|Comments: ||While adverse neurological effects are unlikely at the estimated average exposure,
morphological changes in nerves cannot be excluded for individuals with a high dietary exposure to acrylamide. For a compound that is both genotoxic and carcinogenic, these MOEs indicate a health concern.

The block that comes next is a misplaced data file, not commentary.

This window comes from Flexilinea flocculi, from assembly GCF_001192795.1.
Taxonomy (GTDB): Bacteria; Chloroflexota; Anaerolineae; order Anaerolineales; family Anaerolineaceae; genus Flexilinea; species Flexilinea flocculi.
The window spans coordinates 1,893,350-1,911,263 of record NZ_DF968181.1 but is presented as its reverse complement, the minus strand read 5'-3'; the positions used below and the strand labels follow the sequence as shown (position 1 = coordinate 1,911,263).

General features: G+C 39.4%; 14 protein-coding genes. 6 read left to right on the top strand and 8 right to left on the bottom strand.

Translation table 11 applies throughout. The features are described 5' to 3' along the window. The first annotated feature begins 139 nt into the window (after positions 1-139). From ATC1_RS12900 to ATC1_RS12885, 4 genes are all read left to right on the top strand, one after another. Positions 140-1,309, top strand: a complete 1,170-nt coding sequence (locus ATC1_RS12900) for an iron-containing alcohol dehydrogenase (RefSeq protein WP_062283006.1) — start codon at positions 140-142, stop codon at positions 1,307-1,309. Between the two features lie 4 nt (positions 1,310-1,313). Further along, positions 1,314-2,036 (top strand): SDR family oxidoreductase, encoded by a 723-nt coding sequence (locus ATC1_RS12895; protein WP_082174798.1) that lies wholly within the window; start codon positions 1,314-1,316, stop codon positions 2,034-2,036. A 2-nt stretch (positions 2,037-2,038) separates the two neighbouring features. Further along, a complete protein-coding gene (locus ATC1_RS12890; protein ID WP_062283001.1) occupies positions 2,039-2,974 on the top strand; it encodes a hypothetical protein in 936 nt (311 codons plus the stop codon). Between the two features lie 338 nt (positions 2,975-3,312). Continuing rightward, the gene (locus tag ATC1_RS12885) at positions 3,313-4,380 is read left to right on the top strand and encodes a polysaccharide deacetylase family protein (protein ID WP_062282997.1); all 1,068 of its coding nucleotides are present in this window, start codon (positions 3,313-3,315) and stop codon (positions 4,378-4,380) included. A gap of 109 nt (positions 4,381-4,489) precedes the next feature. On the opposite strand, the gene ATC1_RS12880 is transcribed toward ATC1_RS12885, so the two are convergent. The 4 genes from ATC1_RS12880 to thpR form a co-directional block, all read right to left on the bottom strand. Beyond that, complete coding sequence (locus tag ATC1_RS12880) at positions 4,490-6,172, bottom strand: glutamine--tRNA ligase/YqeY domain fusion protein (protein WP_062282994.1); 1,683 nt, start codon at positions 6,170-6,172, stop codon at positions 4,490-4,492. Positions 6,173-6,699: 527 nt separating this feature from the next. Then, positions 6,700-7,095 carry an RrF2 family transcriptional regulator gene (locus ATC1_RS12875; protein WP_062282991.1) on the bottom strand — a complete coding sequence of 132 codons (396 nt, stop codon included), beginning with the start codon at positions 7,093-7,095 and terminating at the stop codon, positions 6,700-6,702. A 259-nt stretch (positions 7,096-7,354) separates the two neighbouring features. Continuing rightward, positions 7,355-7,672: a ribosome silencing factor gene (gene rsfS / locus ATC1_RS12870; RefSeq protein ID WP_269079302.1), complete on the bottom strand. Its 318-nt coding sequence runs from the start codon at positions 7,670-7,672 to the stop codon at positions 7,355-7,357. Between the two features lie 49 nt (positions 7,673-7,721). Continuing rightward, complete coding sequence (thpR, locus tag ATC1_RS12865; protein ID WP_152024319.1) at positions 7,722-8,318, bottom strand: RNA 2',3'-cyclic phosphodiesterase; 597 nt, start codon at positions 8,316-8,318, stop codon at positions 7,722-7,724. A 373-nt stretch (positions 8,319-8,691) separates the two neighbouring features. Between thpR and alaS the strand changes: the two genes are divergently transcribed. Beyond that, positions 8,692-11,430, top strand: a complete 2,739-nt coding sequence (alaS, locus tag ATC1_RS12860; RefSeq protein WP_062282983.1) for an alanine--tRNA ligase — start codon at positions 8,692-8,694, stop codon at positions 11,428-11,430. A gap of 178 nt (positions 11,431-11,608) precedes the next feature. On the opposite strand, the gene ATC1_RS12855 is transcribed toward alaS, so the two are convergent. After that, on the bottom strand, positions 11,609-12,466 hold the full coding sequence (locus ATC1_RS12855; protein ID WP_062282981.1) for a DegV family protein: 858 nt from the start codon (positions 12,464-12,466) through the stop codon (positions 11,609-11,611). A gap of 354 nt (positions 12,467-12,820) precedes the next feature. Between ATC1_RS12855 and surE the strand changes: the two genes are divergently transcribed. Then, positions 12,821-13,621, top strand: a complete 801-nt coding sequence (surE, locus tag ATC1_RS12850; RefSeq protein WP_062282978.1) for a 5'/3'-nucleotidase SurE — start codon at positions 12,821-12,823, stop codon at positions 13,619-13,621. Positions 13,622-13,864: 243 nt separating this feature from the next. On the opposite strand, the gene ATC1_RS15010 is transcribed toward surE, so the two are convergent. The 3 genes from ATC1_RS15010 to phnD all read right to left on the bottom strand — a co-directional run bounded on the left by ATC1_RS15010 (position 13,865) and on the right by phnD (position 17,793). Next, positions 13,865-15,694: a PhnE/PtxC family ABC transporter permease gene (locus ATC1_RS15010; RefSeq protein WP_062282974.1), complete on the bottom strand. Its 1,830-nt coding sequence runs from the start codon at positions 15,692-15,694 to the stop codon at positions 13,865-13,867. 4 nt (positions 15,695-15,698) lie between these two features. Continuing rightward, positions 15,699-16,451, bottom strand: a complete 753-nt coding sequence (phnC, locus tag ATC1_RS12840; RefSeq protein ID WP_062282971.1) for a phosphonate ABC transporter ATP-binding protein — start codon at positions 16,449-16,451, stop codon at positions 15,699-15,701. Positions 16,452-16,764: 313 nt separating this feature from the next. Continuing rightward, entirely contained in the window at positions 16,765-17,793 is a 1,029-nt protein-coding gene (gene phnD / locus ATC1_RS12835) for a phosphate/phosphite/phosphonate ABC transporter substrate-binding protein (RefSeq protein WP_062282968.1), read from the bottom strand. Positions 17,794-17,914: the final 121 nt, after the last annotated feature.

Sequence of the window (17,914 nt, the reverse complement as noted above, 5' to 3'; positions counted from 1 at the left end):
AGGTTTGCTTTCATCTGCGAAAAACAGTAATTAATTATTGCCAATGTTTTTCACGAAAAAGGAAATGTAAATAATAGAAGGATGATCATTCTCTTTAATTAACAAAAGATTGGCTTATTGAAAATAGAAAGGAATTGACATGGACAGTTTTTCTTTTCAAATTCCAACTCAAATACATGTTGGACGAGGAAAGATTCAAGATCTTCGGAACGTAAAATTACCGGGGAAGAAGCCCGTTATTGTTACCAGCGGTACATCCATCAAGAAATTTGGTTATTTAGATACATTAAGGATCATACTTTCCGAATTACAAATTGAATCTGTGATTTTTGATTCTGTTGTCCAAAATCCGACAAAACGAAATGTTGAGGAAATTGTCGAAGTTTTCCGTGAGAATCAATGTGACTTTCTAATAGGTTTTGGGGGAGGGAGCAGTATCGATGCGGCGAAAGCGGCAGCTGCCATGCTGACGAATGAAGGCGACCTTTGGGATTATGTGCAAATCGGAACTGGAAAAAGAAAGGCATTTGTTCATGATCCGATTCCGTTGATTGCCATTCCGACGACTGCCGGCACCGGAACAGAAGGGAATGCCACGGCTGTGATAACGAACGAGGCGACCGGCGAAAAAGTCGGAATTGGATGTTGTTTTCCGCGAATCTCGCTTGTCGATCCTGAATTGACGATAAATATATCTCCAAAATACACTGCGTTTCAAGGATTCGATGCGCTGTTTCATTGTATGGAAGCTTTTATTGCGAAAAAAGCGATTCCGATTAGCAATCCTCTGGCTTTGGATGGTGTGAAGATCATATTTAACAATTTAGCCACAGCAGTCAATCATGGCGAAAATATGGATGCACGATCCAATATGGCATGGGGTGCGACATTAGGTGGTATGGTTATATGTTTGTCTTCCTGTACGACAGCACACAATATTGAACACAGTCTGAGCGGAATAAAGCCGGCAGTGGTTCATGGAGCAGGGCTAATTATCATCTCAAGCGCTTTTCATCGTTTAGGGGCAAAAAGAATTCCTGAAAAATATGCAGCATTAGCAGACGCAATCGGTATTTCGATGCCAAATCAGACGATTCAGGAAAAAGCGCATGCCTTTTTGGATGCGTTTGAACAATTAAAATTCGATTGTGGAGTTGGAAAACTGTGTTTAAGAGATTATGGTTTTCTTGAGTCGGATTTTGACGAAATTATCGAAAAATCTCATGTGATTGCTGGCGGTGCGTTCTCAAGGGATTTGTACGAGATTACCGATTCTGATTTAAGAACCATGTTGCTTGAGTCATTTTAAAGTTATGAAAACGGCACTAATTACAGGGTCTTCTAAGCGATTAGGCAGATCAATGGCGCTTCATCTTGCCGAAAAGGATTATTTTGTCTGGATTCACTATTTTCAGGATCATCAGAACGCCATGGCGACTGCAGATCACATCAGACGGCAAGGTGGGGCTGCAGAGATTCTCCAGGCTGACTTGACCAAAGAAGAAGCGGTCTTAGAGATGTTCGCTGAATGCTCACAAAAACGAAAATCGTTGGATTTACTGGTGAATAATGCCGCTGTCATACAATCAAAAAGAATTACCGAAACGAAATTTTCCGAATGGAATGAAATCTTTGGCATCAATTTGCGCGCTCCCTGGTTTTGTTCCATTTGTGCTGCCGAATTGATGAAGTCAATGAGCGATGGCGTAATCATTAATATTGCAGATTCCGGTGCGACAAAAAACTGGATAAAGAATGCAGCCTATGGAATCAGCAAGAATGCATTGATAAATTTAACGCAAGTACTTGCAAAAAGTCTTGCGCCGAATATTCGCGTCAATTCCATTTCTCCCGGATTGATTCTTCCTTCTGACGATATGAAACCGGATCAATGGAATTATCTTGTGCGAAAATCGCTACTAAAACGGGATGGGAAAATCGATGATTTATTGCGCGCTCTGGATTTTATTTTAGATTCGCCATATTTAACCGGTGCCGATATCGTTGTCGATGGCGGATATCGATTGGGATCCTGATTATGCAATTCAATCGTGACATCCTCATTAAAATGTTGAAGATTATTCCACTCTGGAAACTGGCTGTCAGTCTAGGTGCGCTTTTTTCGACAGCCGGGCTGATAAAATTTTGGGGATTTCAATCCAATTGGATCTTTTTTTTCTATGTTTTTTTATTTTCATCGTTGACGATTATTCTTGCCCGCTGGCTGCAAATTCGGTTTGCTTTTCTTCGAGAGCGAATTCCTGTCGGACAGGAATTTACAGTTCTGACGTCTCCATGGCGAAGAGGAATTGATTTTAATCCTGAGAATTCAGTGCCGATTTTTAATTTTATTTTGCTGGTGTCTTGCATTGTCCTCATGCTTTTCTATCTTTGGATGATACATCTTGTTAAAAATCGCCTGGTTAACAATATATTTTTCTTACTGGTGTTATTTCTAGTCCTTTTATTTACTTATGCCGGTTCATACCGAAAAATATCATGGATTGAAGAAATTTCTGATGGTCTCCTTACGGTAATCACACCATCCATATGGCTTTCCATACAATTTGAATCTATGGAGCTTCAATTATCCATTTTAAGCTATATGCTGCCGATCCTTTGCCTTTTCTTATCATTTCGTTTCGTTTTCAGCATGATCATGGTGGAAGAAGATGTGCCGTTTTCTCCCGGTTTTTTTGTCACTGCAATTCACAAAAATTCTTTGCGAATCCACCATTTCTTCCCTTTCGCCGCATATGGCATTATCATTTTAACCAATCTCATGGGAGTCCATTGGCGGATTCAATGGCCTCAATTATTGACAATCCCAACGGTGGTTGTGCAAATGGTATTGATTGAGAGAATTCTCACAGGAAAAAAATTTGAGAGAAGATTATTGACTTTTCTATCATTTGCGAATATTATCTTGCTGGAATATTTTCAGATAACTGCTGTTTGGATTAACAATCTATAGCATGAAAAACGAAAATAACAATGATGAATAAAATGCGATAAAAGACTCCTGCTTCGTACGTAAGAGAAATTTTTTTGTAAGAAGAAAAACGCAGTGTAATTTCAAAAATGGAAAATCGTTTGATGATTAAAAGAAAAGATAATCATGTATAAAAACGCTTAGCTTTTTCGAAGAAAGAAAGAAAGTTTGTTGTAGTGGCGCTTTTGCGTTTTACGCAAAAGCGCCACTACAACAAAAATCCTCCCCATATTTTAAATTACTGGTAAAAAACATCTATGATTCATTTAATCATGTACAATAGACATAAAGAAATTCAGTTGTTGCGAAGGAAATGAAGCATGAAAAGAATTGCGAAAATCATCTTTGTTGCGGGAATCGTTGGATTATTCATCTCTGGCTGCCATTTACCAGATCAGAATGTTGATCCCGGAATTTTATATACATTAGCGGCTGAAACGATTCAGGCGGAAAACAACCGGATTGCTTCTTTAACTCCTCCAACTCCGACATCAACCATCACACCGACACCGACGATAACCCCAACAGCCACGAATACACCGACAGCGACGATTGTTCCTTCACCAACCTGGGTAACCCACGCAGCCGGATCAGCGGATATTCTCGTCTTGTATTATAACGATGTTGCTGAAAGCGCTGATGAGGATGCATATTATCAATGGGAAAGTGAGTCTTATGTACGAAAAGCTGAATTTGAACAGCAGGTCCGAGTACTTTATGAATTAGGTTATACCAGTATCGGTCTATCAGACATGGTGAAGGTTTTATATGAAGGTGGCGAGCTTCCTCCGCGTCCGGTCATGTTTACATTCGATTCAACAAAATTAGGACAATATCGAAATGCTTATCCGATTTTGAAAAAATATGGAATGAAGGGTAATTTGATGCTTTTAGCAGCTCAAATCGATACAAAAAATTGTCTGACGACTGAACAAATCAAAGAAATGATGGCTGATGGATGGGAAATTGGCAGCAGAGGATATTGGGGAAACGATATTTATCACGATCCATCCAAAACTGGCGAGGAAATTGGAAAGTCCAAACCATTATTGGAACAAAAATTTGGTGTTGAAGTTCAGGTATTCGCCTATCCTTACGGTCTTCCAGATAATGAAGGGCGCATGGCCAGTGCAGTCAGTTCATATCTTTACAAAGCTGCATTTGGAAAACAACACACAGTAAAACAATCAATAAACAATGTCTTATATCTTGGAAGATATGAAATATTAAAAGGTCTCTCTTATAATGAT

The Committee noted that mitigation after 2003 has been reported for food types with high acrylamide levels or single products that contain higher levels within their food type. Although this might significantly reduce the exposure for some individuals or population subgroups, the Committee noted that this will have little effect on the dietary exposure of the general population in all countries. In line with this, neither the estimated average acrylamide exposure for the general population (0.001 mg/kg bw per day) nor the exposure for consumers in the high percentile (0.004 mg/kg bw per day) had changed since the sixty-fourth meeting. The MOE calculated relative to the NOAEL of 0.2 mg/kg bw per day for the most sensitive non-carcinogenic end-point— namely, morphological changes in nerves, detected by electron microscopy, in rats—therefore remains unchanged. For the general population and consumers with high exposure, the MOE values are 200 and 50, respectively. Consistent with the conclusion made at the sixty-fourth meeting, the Committee noted that while adverse neurological effects are unlikely at the estimated average exposure, morphological changes in nerves cannot be excluded for individuals with a high dietary exposure to acrylamide. When average and high dietary exposures are compared with the BMDL10 of 0.31 mg/kg bw per day for the induction of mammary tumours in rats, the MOE values are 310 and 78, respectively. For Harderian gland tumours in mice, the BMDL10 is 0.18 mg/kg bw per day, and the MOE values are 180 and 45 for average and high exposures, respectively. The Committee considered that for a compound that is both genotoxic and carcinogenic, these MOEs indicate a human health concern. The Committee recognized that these MOE values were similar to those determined at the sixty-fourth meeting and that the extensive new data from cancer bioassays in rats and mice, PBPK modelling of internal dosimetry, a large number of epidemiological studies and updated dietary exposure assessments support the previous evaluation.|